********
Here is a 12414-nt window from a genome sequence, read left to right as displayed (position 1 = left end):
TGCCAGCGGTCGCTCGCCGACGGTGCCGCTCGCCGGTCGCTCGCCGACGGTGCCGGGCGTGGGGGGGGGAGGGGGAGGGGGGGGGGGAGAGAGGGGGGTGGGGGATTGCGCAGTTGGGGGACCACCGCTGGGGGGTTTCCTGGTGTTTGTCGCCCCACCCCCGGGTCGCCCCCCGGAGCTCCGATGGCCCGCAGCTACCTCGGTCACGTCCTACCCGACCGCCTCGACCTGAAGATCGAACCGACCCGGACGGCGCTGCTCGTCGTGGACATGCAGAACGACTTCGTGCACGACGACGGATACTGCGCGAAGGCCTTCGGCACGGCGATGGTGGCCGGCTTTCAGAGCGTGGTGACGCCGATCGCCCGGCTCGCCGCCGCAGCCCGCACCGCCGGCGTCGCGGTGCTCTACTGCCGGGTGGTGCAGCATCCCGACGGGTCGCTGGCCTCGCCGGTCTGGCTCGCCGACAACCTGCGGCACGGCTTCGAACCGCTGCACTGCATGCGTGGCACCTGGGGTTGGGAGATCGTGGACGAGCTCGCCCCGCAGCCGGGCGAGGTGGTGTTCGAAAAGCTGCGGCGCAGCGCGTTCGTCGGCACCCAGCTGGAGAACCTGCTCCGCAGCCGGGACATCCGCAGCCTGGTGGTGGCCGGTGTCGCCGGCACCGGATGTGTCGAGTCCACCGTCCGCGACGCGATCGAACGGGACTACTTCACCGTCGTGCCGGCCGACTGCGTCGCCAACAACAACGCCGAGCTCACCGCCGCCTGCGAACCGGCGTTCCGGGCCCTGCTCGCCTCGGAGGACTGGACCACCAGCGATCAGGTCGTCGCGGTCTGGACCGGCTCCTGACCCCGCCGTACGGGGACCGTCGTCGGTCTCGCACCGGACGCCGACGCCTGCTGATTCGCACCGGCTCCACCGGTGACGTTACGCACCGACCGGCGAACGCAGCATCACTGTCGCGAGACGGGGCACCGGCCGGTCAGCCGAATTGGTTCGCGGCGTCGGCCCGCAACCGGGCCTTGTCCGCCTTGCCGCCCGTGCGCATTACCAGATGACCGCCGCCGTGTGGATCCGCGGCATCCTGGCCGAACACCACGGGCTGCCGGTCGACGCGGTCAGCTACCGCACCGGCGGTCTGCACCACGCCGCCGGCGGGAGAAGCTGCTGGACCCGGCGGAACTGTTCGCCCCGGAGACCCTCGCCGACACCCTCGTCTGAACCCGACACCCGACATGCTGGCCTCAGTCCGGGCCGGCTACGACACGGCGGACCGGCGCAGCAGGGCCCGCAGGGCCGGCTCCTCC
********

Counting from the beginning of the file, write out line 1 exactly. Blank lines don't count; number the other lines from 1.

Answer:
Here is a 12414-nt window from a genome sequence, read left to right as displayed (position 1 = left end):